14.4B

46

PNPP

57.8A

32 B

45

GY/ha

913.2A

311.3B

66

BYPP

7.1A

5.6B

21

 

Values within the same column followed by the different letters are significantly different

 

 

Mean values of sowing dates revealed that minimum number of days until flowering (NJF) 78.3 days was recorded when sowing was done on February. While the lengthiest number of days until flowering (133.4 days) was recorded when sowing was done on November. Results showed that when lentil lines were sown in November, line3 and line9flowered at short time (75days) whereas line10 took maximum days to flower (81.3 days). On the other hand, when lentil lines were sown in February, line18flowered at short time (117.3 days) while line15took maximum days to flower (138 days).

Number of days until maturity (NDM)

Statistical analysis of the data showed that there were a highly significant differences (P < 0.01) (Table 2) in number of days until maturity due to different sowing dates. The effect of cultivar and interaction between lines and sowing dates were also highly significant.

Mean values of sowing dates revealed that the number of days until maturity were decreased as sowing was deployed from November to February (Table 3). Indeed, the numbers of days until maturity were 121.7 and 171.8 days respectively for November to February sowing dates. So, the number of days until maturity was decreased by 50 days.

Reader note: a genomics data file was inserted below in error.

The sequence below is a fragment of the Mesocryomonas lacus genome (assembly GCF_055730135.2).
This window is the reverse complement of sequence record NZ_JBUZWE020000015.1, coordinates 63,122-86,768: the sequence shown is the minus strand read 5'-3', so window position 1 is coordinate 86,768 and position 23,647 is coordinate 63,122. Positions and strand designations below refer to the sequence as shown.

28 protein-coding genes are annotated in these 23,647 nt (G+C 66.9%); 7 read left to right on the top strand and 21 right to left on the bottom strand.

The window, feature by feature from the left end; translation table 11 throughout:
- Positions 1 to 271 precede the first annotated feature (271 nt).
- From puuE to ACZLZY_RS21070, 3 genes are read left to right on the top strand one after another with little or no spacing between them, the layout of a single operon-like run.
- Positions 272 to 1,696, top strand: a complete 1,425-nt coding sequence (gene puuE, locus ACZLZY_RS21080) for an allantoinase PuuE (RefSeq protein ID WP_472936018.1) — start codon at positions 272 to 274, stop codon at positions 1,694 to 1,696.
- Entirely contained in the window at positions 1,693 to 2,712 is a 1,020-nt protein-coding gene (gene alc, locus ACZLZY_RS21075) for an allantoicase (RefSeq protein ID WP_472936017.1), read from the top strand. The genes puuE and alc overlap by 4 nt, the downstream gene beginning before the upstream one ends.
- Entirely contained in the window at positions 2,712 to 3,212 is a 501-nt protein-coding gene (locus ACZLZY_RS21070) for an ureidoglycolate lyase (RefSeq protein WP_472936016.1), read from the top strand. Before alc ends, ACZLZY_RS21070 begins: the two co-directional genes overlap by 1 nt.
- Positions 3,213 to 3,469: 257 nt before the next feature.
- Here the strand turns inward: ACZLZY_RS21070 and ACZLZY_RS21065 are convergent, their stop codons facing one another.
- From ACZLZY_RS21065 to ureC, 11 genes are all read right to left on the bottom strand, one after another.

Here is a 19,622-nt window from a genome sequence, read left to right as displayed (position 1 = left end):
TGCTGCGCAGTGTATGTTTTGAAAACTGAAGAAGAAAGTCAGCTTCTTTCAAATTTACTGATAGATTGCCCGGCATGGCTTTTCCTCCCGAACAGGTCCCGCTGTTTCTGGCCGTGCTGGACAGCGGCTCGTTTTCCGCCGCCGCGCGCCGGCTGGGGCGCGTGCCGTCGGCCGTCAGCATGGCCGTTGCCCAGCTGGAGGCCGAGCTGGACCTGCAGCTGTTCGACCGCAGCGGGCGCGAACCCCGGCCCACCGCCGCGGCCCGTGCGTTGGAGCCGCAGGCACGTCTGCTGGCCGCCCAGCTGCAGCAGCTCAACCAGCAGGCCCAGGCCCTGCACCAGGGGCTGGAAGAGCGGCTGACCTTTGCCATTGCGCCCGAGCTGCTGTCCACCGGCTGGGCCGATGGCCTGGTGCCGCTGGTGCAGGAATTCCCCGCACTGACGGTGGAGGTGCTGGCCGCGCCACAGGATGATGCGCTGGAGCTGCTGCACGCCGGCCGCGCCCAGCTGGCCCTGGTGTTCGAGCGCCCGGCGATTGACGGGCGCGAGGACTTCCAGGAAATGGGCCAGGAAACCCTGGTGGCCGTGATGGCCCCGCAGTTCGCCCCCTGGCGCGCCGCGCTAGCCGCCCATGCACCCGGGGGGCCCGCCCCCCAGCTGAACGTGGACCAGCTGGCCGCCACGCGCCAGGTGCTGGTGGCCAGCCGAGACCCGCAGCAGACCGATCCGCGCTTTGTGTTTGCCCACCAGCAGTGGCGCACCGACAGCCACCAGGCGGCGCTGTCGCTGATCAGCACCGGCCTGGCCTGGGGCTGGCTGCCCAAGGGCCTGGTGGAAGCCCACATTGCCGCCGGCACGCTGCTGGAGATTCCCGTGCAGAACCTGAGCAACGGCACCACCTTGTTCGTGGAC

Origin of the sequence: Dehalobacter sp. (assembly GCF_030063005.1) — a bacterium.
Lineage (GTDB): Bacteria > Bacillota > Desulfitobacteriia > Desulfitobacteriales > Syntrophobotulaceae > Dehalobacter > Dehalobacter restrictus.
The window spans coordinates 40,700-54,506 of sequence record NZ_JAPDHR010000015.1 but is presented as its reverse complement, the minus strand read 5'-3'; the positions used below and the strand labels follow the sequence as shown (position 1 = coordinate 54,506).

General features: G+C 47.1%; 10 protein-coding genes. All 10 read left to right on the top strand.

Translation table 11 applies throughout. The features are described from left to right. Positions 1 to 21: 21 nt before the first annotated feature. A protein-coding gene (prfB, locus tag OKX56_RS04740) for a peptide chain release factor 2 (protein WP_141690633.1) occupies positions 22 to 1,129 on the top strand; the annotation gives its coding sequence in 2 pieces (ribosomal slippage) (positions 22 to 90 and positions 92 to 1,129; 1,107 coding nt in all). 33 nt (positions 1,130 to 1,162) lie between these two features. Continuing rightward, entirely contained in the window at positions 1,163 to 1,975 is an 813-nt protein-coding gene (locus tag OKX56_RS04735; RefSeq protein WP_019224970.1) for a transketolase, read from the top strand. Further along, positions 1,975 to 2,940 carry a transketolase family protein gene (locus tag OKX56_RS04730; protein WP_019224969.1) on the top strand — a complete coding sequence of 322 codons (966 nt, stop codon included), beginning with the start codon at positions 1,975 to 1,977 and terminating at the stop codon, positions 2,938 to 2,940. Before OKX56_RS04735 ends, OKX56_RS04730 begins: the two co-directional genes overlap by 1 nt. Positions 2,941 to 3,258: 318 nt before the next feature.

When lentil lines were sown in November results showed that line7 and line13 attend maturity at short time (117days) while line2 took maximum days to maturity (132 days).When lentil were sown in February, line12attend maturity at short time (117days) while line 4 andline8 took maximum days to maturity (177.3 days).

Grain yield/ha (GY/ha)

Table2 revealed that different lentil lines, sowing dates and interaction between them had a significant effect on grain yield (P < 0.01). Results of table3 showed that highest grain yield (913.2 kg/ha) was produced when sowing was done on November while, sowing in February recorded the minimum grain yield (311.3 kg/ha).